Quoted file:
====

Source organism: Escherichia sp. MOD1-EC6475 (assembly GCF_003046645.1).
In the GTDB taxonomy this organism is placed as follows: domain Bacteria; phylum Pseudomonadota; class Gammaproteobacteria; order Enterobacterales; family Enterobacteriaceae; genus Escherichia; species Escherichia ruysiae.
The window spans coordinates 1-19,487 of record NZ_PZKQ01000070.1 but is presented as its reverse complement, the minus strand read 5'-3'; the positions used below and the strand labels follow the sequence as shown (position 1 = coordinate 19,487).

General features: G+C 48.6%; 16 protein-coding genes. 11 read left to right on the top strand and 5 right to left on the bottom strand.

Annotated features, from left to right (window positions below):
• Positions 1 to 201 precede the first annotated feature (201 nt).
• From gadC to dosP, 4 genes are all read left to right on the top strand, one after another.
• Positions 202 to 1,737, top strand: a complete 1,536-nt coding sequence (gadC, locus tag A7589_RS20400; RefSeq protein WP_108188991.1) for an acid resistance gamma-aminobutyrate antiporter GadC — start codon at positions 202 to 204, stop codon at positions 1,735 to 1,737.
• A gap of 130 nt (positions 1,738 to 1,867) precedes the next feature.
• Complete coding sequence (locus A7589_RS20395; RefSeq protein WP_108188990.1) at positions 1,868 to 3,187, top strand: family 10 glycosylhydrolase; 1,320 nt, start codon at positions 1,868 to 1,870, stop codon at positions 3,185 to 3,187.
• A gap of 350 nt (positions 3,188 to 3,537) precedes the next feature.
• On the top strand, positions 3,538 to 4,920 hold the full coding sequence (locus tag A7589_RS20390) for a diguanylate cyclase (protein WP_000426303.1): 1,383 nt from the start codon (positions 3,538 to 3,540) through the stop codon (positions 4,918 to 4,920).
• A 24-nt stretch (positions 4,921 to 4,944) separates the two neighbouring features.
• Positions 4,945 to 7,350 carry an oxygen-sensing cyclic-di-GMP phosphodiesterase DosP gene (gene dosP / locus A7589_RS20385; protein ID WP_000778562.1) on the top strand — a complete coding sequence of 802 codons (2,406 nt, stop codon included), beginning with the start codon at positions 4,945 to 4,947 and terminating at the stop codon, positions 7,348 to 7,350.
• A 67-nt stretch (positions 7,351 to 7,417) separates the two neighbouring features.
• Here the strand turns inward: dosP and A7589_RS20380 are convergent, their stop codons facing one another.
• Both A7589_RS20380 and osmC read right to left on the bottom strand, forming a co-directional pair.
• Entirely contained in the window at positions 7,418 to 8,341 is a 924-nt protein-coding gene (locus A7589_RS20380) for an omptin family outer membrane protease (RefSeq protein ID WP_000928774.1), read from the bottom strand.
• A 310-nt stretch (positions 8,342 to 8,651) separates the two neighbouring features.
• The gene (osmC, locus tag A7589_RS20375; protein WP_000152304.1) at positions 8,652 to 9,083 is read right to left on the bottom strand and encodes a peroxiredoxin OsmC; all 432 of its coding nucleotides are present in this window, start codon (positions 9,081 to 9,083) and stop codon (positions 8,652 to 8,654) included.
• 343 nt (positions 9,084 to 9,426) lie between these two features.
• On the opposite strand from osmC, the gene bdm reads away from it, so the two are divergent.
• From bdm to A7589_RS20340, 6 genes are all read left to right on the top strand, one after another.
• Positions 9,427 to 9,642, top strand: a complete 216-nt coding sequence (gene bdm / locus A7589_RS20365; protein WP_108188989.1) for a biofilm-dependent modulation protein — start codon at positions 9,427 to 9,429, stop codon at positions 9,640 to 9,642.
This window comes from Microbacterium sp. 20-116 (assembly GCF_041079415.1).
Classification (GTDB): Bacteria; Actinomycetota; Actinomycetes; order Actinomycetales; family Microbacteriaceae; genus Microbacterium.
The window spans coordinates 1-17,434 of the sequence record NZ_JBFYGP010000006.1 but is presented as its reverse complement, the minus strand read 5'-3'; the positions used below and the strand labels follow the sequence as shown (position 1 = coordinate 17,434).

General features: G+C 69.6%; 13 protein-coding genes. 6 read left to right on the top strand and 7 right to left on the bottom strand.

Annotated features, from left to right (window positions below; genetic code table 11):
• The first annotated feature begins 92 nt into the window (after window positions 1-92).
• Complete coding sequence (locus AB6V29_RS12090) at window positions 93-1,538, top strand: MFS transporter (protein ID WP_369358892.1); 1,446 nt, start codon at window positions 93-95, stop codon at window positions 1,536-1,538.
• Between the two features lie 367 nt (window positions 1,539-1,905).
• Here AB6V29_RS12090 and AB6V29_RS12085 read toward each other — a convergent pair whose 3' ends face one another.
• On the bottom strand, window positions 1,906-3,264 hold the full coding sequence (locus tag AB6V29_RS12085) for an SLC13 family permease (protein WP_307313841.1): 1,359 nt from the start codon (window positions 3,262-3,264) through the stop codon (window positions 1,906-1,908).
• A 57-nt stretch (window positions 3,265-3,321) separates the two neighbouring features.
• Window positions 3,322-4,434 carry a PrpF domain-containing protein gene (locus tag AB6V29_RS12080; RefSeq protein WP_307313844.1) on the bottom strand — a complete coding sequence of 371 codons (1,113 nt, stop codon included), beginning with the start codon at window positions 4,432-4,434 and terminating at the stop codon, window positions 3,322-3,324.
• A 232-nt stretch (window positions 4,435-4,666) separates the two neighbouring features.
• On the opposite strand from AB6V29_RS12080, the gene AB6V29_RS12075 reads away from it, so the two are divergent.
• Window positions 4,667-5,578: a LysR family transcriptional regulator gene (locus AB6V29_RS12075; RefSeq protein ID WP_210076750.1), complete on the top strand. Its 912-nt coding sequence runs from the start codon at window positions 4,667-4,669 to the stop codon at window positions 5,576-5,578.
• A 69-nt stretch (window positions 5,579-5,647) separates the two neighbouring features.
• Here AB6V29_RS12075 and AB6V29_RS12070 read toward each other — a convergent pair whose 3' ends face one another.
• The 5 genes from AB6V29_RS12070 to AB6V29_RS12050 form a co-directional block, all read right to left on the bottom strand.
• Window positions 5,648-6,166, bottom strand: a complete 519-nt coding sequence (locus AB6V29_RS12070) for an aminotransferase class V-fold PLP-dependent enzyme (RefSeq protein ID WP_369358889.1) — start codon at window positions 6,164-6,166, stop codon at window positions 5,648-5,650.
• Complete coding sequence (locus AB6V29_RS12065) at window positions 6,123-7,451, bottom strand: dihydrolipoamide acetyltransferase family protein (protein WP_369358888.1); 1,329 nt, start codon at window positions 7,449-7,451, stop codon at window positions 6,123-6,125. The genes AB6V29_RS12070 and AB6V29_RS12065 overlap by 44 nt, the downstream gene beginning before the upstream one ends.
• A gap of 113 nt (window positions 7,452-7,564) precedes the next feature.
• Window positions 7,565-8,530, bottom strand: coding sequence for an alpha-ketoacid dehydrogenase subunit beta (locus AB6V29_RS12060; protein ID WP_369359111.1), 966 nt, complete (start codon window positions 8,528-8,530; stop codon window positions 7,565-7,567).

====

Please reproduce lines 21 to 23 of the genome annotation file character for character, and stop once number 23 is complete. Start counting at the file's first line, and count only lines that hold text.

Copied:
• 343 nt (positions 9,084 to 9,426) lie between these two features.
• On the opposite strand from osmC, the gene bdm reads away from it, so the two are divergent.
• From bdm to A7589_RS20340, 6 genes are all read left to right on the top strand, one after another.